Getting to North Korea is, in reality, easy and it is certainly the oddest country, but is not for everyone writes Chris Pritchard.
It was like a spy movie, except I couldn't decide whether I was hero or villain.
We stepped from the train at Mount Myohyang. A Volvo squealed to a stop alongside us on the shiny platform. The grey-suited driver jumped out, opened a rear door and we clambered in for a short drive to the pyramid-shaped Hyangsan Hotel.
We were a group of two in one of the world's most extraordinary countries.
Only 1500 westerners travel annually to North Korea - making it one of the least visited places on the planet. They're outnumbered by curious Chinese from across the border and Japanese (mostly of Korean background).
To put this tiny number in perspective: the biggest tourism destinations on earth boast millions of visitors each year.
Even Bhutan - the so-called hermit kingdom in the Himalayas, which limits access and admitted few outsiders until the 1970s - allowed 30,000 visitors annually until last year and has just increased this total to 100,000.
Visiting time-warp North Korea is like stepping into a museum.
A self-styled utopia, it's sometimes called the world's only remaining Stalinist society.
The country was founded after World War II by Kim Il Sung, its first president, who's called the Great Leader. After he died, his son Kim Jong Il took over and was referred to as Dear Leader.
After Kim Jong Il's death late last year power passed to one of his sons, Kim Jong Un, initially dubbed Great Successor and, subsequently, Supreme Leader.
The nation is often termed "forbidden" and getting there sometimes seems almost as difficult as visiting the moon.
In reality, it's easy. You buy a visa, pay an agency and you're on your way.
Those who have been there commonly describe it as the most interesting nation they've visited. It's certainly the oddest.
But it's not for everyone.
If you're not interested in politics and prefer lazing by resort pools, it's not for you. If you object to a long list of rules - including stipulations that photos can be taken only where guides permit - you should choose somewhere else.
Certainly, it's a country where you're not free to wander.
My wife and I slipped from our Pyongyang hotel for a few hours, having been told we were free to go wherever we liked.
When we returned, our minders - Mr Kang and Mr Ri - were pacing in the lobby.
"We were terribly worried," said Mr Kang.
"You must be exhausted," added Mr Ri.
"Please go upstairs to rest."
When I pointed out we weren't tired and enjoyed city strolls, Mr Ri changed tack.
"People may mistake you for Americans," he warned.
"They may get angry and attack you."
Critics of North Korean tours say officialdom shows only what it wants you to see - Mansudae Grand Monument's giant Kim Il Sung statue, Kim Il Sung Square, the Grand People's Study House, the Tower of Juche Idea (alongside the Taedong River, with panoramic views from the summit), Manyongdae Children's Palace, the Triumphal Arch (taller than the Arc de Triomphe), Pyongyang Circus, ornate subway stations (supplementing surface trams), Pyongyang Grand Theatre's opera and handpicked restaurants.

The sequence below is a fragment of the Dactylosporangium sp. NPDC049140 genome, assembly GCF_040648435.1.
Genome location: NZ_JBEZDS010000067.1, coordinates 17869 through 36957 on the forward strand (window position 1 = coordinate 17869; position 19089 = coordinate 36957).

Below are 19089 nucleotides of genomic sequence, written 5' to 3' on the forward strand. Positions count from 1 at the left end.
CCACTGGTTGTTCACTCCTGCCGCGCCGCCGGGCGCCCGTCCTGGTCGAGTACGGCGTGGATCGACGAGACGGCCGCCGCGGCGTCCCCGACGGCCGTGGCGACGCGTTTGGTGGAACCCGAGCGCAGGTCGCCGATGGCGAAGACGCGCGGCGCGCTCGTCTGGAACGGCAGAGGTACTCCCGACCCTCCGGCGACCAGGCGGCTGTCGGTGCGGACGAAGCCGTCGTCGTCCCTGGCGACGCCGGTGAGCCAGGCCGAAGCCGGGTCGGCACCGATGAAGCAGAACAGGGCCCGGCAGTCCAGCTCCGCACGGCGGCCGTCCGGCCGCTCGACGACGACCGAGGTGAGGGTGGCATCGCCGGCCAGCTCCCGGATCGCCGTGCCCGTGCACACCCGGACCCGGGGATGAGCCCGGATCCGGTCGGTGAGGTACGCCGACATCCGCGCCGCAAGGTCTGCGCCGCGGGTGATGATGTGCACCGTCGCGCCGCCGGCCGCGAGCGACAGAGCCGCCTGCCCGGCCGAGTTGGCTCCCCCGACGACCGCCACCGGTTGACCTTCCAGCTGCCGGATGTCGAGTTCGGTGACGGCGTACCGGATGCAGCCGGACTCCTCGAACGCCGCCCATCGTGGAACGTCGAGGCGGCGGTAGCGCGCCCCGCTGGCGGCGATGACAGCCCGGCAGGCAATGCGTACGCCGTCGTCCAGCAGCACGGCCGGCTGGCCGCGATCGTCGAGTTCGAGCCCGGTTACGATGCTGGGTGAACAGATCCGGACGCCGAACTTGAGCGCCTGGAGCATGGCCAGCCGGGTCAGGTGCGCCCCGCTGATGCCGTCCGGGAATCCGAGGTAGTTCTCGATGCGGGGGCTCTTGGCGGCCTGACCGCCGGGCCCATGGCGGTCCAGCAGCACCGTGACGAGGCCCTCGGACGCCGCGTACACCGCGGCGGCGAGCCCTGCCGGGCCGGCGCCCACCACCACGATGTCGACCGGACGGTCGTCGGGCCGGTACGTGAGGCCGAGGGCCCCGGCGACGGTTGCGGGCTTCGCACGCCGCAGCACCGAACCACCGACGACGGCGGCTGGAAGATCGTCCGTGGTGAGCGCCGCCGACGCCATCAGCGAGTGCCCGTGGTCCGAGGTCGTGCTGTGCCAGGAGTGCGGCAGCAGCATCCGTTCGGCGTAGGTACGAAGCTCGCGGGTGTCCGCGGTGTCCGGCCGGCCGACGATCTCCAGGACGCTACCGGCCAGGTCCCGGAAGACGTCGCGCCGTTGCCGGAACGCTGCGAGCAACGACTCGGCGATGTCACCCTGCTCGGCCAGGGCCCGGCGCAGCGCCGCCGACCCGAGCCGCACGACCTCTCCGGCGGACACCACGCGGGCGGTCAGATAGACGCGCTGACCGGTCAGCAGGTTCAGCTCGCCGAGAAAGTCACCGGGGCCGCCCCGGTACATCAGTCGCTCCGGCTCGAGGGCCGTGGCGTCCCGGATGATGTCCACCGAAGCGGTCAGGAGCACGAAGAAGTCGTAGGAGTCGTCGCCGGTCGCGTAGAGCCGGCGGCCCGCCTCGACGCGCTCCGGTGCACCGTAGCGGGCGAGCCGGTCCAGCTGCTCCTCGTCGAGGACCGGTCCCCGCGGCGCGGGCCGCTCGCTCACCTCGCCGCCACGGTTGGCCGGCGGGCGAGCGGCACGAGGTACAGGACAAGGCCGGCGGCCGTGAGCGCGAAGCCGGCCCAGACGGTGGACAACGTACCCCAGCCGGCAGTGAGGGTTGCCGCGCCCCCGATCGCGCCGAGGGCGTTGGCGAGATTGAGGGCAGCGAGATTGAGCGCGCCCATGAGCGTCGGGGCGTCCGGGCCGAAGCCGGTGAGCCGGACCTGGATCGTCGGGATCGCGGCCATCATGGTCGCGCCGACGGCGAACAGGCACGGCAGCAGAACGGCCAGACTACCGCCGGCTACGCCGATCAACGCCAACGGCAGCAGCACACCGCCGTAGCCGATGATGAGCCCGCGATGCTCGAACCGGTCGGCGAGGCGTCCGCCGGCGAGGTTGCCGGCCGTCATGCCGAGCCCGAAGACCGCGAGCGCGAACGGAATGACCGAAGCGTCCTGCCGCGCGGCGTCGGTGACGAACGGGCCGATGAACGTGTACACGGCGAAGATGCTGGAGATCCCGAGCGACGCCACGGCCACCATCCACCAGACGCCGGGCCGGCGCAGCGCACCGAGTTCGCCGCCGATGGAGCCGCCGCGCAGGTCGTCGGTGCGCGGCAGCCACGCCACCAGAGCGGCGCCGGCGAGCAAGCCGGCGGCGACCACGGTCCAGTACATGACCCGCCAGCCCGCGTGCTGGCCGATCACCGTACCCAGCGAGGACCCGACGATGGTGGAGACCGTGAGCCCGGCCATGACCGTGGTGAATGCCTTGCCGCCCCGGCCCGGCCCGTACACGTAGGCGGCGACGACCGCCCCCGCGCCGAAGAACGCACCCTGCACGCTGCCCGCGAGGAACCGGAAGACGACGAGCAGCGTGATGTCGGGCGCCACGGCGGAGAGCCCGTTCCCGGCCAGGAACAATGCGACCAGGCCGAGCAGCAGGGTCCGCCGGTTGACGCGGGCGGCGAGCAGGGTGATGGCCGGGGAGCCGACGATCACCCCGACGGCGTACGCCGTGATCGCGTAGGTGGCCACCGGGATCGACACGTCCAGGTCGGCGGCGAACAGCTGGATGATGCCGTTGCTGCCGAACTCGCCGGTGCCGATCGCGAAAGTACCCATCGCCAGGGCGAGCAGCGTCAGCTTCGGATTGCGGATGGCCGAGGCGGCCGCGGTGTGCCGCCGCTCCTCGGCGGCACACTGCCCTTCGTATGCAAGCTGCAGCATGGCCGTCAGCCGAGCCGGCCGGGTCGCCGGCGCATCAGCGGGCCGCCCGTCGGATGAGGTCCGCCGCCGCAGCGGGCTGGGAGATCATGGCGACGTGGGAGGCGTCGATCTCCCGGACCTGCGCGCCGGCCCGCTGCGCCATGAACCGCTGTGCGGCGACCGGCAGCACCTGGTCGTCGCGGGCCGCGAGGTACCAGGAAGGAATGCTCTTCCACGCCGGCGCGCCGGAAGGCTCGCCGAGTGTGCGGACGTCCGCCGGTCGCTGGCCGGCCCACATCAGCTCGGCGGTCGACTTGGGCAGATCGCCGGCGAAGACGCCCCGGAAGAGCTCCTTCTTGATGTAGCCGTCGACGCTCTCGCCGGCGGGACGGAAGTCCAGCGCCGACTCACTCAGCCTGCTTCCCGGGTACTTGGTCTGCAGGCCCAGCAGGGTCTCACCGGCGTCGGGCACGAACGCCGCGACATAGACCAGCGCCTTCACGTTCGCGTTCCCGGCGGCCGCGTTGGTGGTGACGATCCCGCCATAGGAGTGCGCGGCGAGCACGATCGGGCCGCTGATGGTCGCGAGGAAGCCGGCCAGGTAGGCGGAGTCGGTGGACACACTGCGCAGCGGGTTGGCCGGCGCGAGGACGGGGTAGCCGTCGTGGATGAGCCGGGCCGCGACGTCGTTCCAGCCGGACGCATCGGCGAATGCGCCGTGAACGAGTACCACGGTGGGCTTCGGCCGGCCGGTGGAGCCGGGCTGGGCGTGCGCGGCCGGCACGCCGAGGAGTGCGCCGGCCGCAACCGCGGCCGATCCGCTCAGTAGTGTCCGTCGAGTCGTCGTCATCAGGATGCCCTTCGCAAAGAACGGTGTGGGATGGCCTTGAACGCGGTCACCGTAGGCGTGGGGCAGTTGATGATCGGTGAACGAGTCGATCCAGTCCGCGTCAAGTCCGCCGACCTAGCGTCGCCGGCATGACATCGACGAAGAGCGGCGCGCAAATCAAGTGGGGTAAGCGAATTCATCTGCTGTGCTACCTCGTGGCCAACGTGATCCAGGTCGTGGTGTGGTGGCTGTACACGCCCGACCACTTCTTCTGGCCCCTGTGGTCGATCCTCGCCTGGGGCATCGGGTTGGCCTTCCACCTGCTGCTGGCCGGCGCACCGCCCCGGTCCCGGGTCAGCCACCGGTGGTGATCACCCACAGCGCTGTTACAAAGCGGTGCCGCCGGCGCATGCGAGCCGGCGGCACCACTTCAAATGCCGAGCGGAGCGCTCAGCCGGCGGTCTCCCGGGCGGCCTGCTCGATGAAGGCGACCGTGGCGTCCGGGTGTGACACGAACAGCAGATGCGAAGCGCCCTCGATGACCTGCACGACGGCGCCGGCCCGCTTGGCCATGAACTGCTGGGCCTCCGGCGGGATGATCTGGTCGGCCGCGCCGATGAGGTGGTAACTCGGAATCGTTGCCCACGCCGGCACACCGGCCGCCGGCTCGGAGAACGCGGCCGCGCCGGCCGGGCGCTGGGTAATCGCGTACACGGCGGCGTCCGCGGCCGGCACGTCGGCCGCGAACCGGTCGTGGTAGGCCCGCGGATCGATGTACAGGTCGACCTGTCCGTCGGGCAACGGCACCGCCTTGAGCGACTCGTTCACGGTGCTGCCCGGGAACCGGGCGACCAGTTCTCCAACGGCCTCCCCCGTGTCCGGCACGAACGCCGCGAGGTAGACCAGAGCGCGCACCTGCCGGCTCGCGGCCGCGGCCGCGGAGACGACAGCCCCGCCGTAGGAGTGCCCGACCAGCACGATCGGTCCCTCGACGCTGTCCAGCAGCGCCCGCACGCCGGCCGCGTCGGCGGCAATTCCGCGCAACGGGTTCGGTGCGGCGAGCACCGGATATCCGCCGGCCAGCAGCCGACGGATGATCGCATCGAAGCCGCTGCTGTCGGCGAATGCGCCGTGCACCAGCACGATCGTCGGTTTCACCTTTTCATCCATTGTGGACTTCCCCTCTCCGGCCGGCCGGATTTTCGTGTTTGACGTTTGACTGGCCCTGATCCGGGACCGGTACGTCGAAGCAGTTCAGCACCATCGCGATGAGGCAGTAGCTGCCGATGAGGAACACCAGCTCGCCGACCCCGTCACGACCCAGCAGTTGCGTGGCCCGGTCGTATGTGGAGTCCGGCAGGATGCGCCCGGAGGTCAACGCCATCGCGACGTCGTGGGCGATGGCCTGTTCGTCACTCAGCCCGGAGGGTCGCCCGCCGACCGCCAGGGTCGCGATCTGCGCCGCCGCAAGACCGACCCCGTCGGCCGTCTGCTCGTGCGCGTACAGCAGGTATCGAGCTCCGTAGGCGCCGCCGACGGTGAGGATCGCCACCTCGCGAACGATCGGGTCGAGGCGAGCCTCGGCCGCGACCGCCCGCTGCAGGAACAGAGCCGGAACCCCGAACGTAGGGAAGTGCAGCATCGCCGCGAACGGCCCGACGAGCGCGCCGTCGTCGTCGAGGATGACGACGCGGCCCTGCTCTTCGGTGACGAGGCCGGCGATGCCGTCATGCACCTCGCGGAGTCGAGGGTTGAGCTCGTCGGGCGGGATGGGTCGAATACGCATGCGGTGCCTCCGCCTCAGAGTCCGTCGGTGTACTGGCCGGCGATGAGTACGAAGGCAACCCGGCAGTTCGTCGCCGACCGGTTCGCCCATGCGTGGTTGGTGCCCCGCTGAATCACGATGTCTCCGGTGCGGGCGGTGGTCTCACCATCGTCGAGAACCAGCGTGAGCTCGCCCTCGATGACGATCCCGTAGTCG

During our three-hour Pyongyang-Mount Myohyang trip, passing collective farms where workers harvested crops, Mr Ri reminded us: "No photos - they can be manipulated for propaganda."
Trains with local residents passed by. Mr Kang - in a country where few have access to foreign broadcasts or the internet - asked the difference between auctions and lotteries. He knew the words but not the concepts. I did my best.
"Isn't Mount Myohyang popular?" I asked.
"Very popular," said Mr Ri.
"So why's this train empty?" I wondered aloud.
"It's your private train," Mr Ri beamed.
This bizarre honour confused me. Were we being segregated from locals or they from us? It was like Pyongyang's streets, where pedestrians treated us as invisible.
It was too early for lunch at the Hyangsan Hotel so we walked to a lobby bar where a giant bottle of insam sul (rice spirit in which ginseng is steeped), containing a dead snake, was displayed.
We shared many glasses, with me playing host, while discussing the afternoon's strenuous hillside walk. With each glass Mr Kang and Mr Ri grew redder and redder until one of them mercifully announced: "We have decided the walk will be cancelled."
Mount Myohyang's main attraction is an International Friendship Exhibition where 90,000 gifts to Kim Il Sung are displayed - ranging from limousines and train carriages to ties, scarves, watches, ivory carvings and paintings. They were presented by presidents (including dead or deposed dictators), other foreign dignitaries and delegations of pro-North Korean organisations.
Back in Pyongyang, Mr Kang asked me - as we passed a previously-visited museum - if I recalled how many bulbs were in its main chandelier.
"I don't remember," I replied truthfully.
"You weren't paying attention yesterday," he admonished. "I could tell."
The next morning we headed south, on a broad but mostly empty highway, to the DMZ (Demilitarised Zone) - a potential flashpoint most tourists see from South Korea, entering huts straddling the border.
Instead, we watched South Korean soldiers watching us watching them.
On the way to Kaesong, where we stayed at the traditional-style Folk Hotel, a road sign advised Seoul, the South Korean capital, was only 70kms away. Jokingly, I suggested we have lunch there.
Mr Kang and Mr Ri stared at me blankly.
"This will not be possible until after unification," explained Mr Kang.